QUITO, July 11, 2018 (BSS/AFP) – Ecuador’s highest court upheld in a ruling
released Tuesday a $9.5 billion damages award against oil giant Chevron over
decades of pollution that harmed indigenous people.
But the decision by the Constitutional Court is largely symbolic because
Chevron now owns no assets in Ecuador, meaning the country will have to keep
pressing its case in foreign courts.
In a ruling dated June 27 and released Tuesday, the court said “there is no
violation of the constitutional rights” of Chevron in throwing out its appeal
of a lower Supreme Court ruling against it in 2013.
Chevron was sentenced in Ecuador over environmental damage blamed on
Texaco, which Chevron acquired in 2001, in this country’s rainforest during
oil operations from 1964 to 1990.
Chevron did not deny that pollution had occurred. But the company blamed it
on state-run Petroecuador, with which Texaco worked in a consortium, and has
refused to pay the settlement on the grounds that it was the result of fraud
Chevron spokesman James Craig said in an email to AFP that the upholding of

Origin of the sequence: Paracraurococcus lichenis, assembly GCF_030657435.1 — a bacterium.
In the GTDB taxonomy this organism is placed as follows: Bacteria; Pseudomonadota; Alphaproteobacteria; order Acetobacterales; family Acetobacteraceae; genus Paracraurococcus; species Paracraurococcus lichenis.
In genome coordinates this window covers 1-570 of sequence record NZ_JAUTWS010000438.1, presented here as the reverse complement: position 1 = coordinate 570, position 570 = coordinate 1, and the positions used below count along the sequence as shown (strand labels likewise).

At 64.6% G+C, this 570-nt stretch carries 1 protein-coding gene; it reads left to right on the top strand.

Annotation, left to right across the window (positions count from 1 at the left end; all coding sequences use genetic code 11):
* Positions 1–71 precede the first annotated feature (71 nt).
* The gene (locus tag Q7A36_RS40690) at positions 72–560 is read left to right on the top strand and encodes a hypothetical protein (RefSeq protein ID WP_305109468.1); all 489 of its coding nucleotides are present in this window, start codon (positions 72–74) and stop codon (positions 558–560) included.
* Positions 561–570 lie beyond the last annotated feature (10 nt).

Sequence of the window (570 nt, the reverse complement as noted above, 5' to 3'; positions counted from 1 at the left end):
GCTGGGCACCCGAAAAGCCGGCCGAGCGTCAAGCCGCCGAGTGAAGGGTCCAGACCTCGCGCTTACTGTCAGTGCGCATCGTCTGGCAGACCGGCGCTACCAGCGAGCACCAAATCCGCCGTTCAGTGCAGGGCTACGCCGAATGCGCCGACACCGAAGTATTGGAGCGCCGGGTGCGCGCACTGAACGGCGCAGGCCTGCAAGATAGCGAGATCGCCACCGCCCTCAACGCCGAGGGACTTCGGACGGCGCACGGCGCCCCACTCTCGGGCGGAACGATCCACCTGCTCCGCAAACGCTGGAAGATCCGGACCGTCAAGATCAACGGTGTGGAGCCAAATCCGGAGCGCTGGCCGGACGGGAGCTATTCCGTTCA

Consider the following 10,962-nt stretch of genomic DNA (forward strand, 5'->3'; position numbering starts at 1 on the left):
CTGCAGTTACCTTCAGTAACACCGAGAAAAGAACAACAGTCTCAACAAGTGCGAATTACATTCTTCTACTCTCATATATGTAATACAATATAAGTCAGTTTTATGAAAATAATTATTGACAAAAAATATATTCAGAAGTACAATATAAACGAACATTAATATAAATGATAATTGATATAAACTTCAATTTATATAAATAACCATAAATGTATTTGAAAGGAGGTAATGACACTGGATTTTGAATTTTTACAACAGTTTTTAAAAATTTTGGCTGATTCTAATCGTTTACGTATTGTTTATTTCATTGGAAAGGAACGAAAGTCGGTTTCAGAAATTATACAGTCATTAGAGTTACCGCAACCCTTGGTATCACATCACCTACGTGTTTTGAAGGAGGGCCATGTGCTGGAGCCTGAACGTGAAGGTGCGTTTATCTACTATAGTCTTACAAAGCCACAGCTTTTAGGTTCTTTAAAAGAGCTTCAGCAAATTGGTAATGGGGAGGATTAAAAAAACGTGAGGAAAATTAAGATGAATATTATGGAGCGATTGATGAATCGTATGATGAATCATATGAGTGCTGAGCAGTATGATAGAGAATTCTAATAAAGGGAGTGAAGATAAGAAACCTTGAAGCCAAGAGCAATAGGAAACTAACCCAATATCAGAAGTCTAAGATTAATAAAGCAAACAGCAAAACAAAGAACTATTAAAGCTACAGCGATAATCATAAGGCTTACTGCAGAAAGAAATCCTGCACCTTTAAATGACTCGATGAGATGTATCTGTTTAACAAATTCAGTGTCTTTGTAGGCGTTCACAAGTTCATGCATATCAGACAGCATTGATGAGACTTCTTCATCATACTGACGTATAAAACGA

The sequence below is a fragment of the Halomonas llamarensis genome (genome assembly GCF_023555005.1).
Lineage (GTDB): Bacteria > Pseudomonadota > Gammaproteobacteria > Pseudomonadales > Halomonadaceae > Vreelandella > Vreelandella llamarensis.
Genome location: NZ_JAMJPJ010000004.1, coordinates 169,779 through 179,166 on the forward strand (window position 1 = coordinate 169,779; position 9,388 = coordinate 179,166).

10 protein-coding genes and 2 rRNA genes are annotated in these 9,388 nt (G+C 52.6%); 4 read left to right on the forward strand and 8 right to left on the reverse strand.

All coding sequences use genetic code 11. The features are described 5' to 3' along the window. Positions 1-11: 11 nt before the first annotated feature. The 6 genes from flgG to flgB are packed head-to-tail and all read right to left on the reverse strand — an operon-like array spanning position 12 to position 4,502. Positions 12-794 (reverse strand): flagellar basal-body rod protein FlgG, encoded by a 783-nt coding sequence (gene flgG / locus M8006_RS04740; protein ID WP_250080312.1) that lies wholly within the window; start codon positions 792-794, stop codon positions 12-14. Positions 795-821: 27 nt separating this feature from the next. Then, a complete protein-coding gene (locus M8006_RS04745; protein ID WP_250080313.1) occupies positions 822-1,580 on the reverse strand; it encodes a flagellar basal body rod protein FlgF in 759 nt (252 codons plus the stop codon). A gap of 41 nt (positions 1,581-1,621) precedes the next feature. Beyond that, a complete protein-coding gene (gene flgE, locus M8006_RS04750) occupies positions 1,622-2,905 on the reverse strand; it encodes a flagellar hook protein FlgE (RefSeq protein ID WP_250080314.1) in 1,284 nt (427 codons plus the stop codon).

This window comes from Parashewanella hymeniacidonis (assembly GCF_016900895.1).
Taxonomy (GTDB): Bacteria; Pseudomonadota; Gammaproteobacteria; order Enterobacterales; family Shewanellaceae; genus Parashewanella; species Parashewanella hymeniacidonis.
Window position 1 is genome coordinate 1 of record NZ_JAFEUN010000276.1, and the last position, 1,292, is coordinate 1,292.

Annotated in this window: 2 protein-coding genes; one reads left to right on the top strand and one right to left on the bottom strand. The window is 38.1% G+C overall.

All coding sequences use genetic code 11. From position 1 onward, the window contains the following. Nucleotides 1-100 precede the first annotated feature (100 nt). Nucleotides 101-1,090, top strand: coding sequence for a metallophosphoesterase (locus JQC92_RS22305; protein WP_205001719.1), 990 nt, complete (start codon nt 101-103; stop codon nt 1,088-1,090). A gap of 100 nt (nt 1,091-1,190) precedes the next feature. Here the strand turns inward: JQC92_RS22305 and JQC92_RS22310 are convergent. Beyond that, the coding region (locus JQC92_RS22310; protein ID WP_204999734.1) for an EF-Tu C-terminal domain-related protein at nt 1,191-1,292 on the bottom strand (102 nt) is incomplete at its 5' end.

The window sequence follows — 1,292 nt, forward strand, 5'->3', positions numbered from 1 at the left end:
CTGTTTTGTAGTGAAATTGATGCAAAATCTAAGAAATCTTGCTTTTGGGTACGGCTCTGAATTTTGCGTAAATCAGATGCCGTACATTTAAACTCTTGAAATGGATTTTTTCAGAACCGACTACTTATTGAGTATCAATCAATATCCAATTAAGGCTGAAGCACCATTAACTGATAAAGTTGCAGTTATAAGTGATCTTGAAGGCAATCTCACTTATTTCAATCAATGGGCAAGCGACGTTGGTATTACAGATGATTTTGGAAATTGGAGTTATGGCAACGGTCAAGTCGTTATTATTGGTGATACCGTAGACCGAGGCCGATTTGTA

the damages award “is consistent with the pattern of denial of justice, fraud
and corruption against Chevron in Ecuador.”
Pablo Fajardo, a lawyer for the plaintiffs, who include indigenous people,
said Chevron cannot appeal the court’s decision.
As Chevron holds no assets in Ecuador, the plaintiffs have tried in vain to
sue the company in the United States, Argentina, Brazil and Canada in order
to have Chevron assets seized.
Although their case is now still alive only in Canada, Fajardo said “there
is no turning back.”
“It might take us a bit longer in foreign courts, but Chevon must pay. It
cannot act like a fugitive from justice forever,” he said.
The plaintiffs argued that spills of toxic chemicals during oil drilling
operations contaminated groundwater and soil in indigenous communities that
were home to 30,000 people in the eastern provinces of Sucumbios and